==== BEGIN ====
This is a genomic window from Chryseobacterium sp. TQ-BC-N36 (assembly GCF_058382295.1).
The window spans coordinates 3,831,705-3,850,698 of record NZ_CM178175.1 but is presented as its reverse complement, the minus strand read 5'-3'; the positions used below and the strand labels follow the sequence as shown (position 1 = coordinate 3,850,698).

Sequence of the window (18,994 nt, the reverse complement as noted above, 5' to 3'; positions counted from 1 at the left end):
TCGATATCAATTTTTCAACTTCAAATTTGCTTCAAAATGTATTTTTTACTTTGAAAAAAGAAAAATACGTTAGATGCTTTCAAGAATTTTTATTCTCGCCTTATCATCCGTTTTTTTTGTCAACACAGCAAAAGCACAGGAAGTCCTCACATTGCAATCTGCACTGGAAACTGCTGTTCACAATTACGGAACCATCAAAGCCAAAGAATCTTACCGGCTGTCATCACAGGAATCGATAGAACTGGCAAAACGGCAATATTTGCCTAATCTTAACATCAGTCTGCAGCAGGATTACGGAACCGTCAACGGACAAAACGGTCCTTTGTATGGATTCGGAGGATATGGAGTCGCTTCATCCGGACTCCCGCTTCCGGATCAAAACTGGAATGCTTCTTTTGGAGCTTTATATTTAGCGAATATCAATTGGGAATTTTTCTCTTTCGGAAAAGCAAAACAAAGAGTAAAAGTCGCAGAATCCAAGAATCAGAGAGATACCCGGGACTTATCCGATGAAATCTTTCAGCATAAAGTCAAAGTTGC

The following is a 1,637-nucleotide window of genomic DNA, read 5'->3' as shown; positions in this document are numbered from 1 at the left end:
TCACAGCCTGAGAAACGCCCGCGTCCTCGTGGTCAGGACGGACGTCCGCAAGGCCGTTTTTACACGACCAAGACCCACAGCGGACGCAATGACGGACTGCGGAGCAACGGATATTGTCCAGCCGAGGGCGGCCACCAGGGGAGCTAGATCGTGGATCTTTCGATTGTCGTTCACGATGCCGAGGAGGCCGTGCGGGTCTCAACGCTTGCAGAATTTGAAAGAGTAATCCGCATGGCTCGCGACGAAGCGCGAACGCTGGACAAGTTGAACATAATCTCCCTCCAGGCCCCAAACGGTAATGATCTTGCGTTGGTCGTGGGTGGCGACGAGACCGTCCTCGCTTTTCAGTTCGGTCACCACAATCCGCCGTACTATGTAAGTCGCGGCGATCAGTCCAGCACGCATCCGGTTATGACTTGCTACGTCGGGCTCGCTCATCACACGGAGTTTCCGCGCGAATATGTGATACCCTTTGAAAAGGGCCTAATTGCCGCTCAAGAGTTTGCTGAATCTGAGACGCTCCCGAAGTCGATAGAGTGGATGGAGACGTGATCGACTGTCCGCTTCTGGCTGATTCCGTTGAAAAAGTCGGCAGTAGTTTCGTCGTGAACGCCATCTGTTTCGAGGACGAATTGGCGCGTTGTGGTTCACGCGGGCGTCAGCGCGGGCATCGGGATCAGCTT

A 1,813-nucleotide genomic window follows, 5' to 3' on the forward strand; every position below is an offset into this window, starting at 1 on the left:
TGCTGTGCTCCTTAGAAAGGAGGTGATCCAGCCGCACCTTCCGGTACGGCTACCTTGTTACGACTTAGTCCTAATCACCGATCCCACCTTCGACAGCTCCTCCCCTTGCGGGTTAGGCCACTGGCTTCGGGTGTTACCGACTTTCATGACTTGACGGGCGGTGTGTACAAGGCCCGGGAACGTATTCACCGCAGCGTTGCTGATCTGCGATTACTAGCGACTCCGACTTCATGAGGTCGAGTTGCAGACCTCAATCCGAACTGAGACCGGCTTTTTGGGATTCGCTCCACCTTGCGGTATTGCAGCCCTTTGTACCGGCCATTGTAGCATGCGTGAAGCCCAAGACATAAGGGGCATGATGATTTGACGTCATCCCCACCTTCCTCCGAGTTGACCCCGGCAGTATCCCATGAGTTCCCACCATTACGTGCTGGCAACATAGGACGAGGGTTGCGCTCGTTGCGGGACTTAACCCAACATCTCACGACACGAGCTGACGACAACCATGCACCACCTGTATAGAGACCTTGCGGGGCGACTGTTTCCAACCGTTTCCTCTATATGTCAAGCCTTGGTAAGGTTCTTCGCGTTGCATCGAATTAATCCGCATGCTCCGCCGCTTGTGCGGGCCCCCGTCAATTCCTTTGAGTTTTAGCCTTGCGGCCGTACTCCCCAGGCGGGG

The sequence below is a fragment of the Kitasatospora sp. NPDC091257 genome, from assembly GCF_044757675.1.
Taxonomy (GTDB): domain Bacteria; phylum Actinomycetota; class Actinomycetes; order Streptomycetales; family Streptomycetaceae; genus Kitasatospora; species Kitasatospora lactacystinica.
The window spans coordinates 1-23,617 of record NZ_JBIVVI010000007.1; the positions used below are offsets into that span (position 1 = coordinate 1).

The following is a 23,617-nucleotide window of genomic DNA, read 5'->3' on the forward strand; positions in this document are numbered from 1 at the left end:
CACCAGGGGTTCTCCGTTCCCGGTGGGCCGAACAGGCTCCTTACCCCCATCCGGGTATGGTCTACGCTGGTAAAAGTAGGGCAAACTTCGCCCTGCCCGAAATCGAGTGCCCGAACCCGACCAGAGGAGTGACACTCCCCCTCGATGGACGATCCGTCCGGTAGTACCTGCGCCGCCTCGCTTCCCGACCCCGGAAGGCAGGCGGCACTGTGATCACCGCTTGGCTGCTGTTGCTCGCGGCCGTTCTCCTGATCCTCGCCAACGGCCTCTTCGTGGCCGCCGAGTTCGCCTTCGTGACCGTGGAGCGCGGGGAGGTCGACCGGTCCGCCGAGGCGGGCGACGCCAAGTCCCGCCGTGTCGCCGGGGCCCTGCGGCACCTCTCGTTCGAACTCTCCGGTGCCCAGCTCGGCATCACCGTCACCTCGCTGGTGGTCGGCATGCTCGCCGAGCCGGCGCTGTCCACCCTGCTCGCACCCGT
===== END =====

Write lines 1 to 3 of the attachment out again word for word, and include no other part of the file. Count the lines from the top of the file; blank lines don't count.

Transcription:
This is a genomic window from Chryseobacterium sp. TQ-BC-N36 (assembly GCF_058382295.1).
The window spans coordinates 3,831,705-3,850,698 of record NZ_CM178175.1 but is presented as its reverse complement, the minus strand read 5'-3'; the positions used below and the strand labels follow the sequence as shown (position 1 = coordinate 3,850,698).

Sequence of the window (18,994 nt, the reverse complement as noted above, 5' to 3'; positions counted from 1 at the left end):